Out of 75 entries for this year’s original song nominations, the music branch chose five. And then the Board of Governors narrowed the field to four when it disqualified “Alone Yet Not Alone” for running afoul of campaigning rules.
The remaining entries include songs from two animated features and a curious tune sung by a voice-operated system to a human being.
In Disney’s “Frozen,” queen Elsa (Idina Menzel) has fled her kingdom and comes to terms with who she is and what she’s capable of. Songwriters Robert Lopez and Kristen Anderson-Lopez penned “Let It Go,” an empowerment anthem that takes the standard Disney-princess song farther than ever before (“it’s time to see what I can do / to test the limits and break through / no right, no wrong, no rules for me”).
“It was one of the first things they wrote when I came on,” says co-director Jennifer Lee. “We knew we had to build a story around that song, it’s so important to what you hope and wish for this character, who has to struggle through some very great obstacles.”
The “Frozen” album’s chart-topping success (three weeks at No. 1, the first album to do so since Disney’s last music phenom, “High School Musical” in 2007) could help.
Contrast that with “Happy,” Pharrell Williams’ infectious, feel-good ditty from “Despicable Me 2,” to which villain-turned-good-guy Gru (Steve Carell) giddily dances along city streets the morning after his date with Lucy (Kristin Wiig). Williams told Variety it took him “seven to 10 songs to get this one right … to make the grumpiest guy in the world happy.”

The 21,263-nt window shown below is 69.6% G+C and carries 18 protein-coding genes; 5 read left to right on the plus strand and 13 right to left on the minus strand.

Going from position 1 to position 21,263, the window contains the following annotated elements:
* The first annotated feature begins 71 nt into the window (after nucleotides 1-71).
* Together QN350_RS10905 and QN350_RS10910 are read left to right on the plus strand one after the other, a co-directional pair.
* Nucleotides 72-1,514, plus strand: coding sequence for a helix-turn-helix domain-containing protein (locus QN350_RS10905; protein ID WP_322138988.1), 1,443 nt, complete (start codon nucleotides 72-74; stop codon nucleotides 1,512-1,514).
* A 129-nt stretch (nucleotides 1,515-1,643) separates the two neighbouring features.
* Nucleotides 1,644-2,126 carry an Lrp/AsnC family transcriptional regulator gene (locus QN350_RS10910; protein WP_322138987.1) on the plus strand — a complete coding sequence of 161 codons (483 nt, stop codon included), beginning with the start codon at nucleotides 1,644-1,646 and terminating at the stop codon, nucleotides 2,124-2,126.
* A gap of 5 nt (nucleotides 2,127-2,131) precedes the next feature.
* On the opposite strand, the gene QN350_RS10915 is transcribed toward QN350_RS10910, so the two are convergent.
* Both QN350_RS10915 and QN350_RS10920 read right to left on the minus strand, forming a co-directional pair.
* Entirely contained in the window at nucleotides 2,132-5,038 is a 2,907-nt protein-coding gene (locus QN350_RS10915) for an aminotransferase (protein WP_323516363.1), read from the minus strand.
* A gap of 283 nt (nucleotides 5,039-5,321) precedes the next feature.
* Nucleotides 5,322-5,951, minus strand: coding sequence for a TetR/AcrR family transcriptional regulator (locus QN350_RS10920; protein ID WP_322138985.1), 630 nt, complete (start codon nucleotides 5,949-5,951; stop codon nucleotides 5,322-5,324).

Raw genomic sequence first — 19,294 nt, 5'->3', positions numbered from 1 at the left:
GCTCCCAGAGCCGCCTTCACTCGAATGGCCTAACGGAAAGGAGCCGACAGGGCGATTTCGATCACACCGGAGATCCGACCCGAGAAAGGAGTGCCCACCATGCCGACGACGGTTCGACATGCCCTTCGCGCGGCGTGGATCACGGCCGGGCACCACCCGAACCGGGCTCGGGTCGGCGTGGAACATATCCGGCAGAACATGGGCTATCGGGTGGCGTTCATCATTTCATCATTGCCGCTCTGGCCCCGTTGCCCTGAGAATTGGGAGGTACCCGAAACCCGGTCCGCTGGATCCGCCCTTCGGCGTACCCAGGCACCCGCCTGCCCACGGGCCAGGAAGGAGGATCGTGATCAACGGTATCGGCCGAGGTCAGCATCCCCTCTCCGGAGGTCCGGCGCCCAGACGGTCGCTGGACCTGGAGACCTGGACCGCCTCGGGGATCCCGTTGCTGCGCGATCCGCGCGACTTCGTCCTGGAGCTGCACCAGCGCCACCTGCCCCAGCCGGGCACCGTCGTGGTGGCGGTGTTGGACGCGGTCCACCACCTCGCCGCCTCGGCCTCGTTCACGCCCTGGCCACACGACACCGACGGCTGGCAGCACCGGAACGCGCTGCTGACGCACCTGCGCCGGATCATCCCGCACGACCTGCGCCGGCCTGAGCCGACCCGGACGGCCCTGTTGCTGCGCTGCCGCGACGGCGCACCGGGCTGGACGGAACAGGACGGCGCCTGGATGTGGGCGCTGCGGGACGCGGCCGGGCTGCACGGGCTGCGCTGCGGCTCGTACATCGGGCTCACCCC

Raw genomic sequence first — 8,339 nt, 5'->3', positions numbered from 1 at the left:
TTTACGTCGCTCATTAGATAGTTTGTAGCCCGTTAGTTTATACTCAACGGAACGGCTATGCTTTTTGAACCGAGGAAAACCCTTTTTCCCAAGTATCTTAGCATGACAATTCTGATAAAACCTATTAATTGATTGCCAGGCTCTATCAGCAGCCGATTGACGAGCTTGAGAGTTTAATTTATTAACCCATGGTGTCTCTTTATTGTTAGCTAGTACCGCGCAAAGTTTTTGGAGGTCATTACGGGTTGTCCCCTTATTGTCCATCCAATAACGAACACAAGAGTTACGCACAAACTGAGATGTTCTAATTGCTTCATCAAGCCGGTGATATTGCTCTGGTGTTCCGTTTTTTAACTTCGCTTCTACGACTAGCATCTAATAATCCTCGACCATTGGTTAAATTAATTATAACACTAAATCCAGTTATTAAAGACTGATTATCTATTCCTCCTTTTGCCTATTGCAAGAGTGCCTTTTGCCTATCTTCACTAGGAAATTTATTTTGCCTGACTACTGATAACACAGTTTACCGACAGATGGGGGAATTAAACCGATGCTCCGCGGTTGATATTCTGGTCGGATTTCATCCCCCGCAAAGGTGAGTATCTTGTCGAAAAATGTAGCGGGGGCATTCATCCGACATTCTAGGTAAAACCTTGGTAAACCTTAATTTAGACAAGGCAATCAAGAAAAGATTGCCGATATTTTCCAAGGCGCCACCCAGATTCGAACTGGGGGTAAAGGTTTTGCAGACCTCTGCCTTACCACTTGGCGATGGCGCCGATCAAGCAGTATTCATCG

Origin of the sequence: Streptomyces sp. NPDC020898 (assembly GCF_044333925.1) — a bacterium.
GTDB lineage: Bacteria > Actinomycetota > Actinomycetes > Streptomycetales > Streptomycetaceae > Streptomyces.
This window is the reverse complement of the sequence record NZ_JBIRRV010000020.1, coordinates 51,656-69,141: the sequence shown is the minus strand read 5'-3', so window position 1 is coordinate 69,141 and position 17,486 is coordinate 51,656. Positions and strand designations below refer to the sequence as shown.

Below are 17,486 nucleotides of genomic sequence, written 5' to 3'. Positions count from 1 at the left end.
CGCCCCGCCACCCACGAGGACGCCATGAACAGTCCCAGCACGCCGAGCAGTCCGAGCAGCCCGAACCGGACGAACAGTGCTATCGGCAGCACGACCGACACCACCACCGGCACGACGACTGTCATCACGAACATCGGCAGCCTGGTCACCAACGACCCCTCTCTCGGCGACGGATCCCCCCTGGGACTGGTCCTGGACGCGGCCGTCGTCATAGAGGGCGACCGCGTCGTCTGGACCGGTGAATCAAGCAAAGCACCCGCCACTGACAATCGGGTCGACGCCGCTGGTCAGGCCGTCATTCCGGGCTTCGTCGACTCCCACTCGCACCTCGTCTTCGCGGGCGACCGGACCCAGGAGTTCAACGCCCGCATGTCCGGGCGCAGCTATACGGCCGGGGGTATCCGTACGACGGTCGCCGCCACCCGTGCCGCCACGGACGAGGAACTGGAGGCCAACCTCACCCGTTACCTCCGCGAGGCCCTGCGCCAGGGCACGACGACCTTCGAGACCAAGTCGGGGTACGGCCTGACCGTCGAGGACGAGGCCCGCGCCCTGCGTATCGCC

This one, too, has enjoyed massive chart success as a single, reaching No. 1 in at least 13 countries (No. 11 in the U.S.) with fans responding to its lighthearted message (“clap along if you feel like a room without a roof / clap along if you feel like happiness is the truth”).
Most unique among this year’s nominees, at least in terms of its original dramatic context, is “The Moon Song” from “Her.” Theodore (Joaquin Phoenix) strums a ukulele while artificial-intelligence love interest Samantha (Scarlett Johansson) sings a song she’s written (“it’s a dark and shiny place / but with you, my dear, I’m safe / and we’re a million miles away”).
Karen O, who wrote the song with writer-director Spike Jonze, says they were attempting to create “an impromptu love song, (that) would feel like they were coming up with it on the spot — a sweet, intimate thing that they shared together.”
U2’s “Ordinary Love,” from “Mandela: Long Walk to Freedom,” is the only song that is not performed as part of the dramatic narrative. It’s played under the end titles but, as Bono tells Variety, they didn’t want to write a song about Nelson Mandela as a world leader.
“The point of the film is to show the other side of him, the lover, the father, the friend and the husband,” he explains. “So I felt that this really just has to be a love song, and a complicated love song.”